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laura: they don't, and yet wery learned that euul contains as much nicotine as regular cigarettes. should the sales be banned altogether?rt dr. : what is important in -- is learning what is driving these sale the most common reason they cite is the flavors. why do we allow e-cigarettes and flavored e-cigarettes in particular to be sold to kids? this issue has been ta by the fda in the united states. they are taking steps to restrict the sale of e-cigarettes to kids. but we are not moving nearly fast enoh. if we cannot protect kids from using e-cigarettes, which the last few years have shown we have not done a good job of, we edo think about a wholesale ban or we need to say that 're goingtes, if they' to be used for cessation, should be prescription devices prescribed by doctors or health care professionals. laura: would you favor a ban o e-cigarettes? dr. murthy: i would favor a ban
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on flavors. also, if we cannot get the use rates to come down -- here is what i think we really need to if we thin the benefit of e-cigarettes is f cessation, to help people who smoke to quit, we should, number one, study that. number two, companies producing e-cigarettes should submit them to the fda like any other presiption product. number three, we should make sure they are available for prescription use only. a: dr. vivek murthy, tha you for joining us. dr. murthy: of course. thanks for having me , china40 years ago today began to open up its economy with a series of landmark reforms. now it is looking to the arctic for new opportunities. greenland is seen as a vital stop linking china to europe and north america. but there are concerns about beijing getting a foot hel a foothold there.
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oo-- getting aold there. reporter: the chinese are coming. they are getting icebreakers ready. there are minimal to be extracted development.ope for china is demanding essay in the whole future of the arctic, although it insists his interests are entirelyceful. greenland is the iaral place to everything a bit neglected, it s a chip on his shoulder where distant colonial masters are concerned. everything isbout to change. ohe tiny airport is going t disappear. of turniny in charge all three into big international -- orts we are doing these three
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airports and tesy are the biconstruction project to the state. it will be important for the infrastructure in greenland's future. reporter: china is amg g those biddr the contract. you have to be here to get an ea of how enormous greenland is. tiny.t the population is less than 60,000. the size of a small town in western europe. greenland is minimal-rich and cash-poor. there are people here who would be only too glad if the chinese moved in in large numbers. it gets dark at 3:00, but in the capital people are selling things. secondhand clothes and cakes anything to get cash. inuits, indigenous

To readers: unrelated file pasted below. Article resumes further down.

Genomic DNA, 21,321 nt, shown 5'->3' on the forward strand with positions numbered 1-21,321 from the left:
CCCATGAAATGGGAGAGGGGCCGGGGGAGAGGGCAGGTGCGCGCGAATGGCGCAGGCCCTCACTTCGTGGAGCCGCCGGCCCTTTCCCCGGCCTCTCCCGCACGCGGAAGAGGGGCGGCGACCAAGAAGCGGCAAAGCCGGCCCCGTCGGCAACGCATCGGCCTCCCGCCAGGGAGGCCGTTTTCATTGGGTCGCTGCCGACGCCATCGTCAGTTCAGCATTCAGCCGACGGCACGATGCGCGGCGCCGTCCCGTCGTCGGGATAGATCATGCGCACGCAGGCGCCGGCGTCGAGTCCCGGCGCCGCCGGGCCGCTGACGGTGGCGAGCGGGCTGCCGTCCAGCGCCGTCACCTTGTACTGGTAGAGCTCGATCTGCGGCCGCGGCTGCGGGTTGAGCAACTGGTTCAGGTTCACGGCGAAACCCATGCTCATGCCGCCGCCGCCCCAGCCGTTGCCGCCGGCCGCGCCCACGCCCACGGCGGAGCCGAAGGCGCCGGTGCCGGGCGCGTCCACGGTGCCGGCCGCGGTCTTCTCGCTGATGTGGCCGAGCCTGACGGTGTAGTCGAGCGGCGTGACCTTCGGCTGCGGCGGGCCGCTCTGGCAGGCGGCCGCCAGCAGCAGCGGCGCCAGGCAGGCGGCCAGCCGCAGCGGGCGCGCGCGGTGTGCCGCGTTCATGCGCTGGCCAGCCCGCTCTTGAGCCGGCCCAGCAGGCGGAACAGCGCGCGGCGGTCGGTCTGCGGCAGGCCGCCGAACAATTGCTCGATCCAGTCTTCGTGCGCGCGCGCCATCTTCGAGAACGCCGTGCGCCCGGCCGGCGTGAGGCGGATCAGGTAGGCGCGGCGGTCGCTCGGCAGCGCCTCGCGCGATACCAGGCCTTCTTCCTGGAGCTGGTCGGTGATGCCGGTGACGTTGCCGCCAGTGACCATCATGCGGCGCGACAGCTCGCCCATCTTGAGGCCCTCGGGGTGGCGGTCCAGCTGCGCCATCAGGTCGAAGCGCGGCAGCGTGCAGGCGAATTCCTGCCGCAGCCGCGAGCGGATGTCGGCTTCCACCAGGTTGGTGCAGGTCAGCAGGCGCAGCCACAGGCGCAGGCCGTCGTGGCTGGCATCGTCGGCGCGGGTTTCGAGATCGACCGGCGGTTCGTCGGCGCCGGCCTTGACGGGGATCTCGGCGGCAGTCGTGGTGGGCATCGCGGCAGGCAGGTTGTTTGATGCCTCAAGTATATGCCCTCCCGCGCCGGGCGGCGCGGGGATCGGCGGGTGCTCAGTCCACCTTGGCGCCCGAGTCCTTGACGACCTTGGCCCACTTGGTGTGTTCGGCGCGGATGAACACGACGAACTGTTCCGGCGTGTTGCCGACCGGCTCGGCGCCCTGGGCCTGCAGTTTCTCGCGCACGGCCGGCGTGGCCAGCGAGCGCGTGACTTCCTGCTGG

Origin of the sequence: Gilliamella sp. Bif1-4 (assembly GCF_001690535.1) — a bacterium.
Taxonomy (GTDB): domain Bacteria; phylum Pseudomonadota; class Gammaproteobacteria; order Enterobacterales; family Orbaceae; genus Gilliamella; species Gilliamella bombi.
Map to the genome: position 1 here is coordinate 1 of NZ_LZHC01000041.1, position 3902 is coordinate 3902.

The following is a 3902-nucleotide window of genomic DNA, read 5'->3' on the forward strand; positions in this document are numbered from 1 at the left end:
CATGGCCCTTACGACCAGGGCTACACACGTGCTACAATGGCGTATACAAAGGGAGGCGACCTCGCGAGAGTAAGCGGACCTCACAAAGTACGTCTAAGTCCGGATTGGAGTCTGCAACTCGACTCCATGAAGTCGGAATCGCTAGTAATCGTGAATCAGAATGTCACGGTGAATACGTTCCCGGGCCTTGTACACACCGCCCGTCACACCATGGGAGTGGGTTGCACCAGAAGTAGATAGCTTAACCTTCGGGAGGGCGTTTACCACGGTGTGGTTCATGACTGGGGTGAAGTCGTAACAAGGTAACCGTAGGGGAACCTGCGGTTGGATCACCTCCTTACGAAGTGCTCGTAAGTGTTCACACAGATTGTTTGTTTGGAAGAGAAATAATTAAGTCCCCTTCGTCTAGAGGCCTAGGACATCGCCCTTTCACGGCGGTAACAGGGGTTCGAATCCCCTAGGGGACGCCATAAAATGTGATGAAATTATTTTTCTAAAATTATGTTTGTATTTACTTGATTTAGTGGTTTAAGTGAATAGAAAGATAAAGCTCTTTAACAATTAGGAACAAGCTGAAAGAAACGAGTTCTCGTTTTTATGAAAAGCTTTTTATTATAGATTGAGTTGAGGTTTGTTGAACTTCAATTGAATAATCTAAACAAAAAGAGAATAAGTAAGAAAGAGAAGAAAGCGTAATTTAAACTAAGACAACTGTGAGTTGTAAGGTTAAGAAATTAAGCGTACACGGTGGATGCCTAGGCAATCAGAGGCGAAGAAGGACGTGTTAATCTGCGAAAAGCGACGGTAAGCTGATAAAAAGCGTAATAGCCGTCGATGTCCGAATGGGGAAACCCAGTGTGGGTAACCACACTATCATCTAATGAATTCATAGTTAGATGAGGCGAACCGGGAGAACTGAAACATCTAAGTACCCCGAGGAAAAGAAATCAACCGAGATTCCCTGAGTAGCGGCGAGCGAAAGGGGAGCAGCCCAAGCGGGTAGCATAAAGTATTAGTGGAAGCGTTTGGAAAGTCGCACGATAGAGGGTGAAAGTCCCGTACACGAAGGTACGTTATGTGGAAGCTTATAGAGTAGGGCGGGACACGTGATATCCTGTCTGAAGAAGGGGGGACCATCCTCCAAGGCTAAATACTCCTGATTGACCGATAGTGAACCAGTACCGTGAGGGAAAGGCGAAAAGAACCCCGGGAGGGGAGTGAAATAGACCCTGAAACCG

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selle, are trying to imports. in the freezing cold, a couple -- inuits -- in u.s. are hunting more. >> i think it is good for greenland greenland can grow. it is good. >> good for everybody? >> yeah, i think. reporter: attitudes to chinese involvement are divided ethnic lin the majority are mostly teen. the minority of danish desco t tend not tbe. the men who delivers water to the outlying communities was worried. >> for me, i don't like it. leave greenland with nothing. i think the greenland should do
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it by themselves. greenlandice government wants eventual independce from denmark. the prime minister and foreign minister would not be abinterviewet china's involvement. previous prime minister was prepared ttalk. >> we live in 2019 soon. greenland needsve urgently is ments from the outside. you don't really see in the western frontu.s. or europe. reporter: you would bhappy to see china putting money into greenland in a big way, would you? >> yes. reporter: denmark doesn't agree. just recently the danish prime minister came here on an attention grabbing visit. both denmark and the united states are seriously worried the chinese market strategic protect her.
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mr. v rasmussisited the american missile detection to show his support. irthe foreign afspokesman explained their nervousness. >> we should be very worried out how they should evolve around the world. i would be worried. reporter: the trouble is the havecans and the danes long taken greenland for granted, and neither othem have spent too much money on it. nothat china is showing interest, things are about to change. vejustfour years time, there will be three big new international airports operating here, bringing in investors, .orkers, and tourists the tiny population of this
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vast, emptyountry will not know what has said it. -- has hit it. laura: china's interest in the arctic. i am laura trevelyan. thanks so much for watching "bbc world news america." >> with thbbc news app, our vertical videos are designed to work and your lifestyle, so you can swipe your way through the news of the day and stay up-to-date with the latest headlines you can trust. download now from selected app stores. >> funding of this presentation is made possible by the freeman foundation, and kovler foundation, pursuingo solutionamerica's neglected needs. >> a new chapter begins. >> now you can access more of your favorite pbs shows than ever before, with pbs passport, a member benefit that lets you binge many h the latest shows and ca on your favorites.
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captioningponsored by newshour productions, llc >> woodruff: good evening, i'm judy woodruff. on the newshour tonight, courtroom drama-- prison sentencing for president trump's former national security adviser is postponed after harsh words from the federal judge. then, president trump t the center of a fight over a southern border wall that could shut down parts of the federal government at the end of the week. and, an exclusive report from a vital port city in yemen as a fragile ceasefire appears to take hold. all that and more on tonight's pbs newshour >> mor funding for the pbs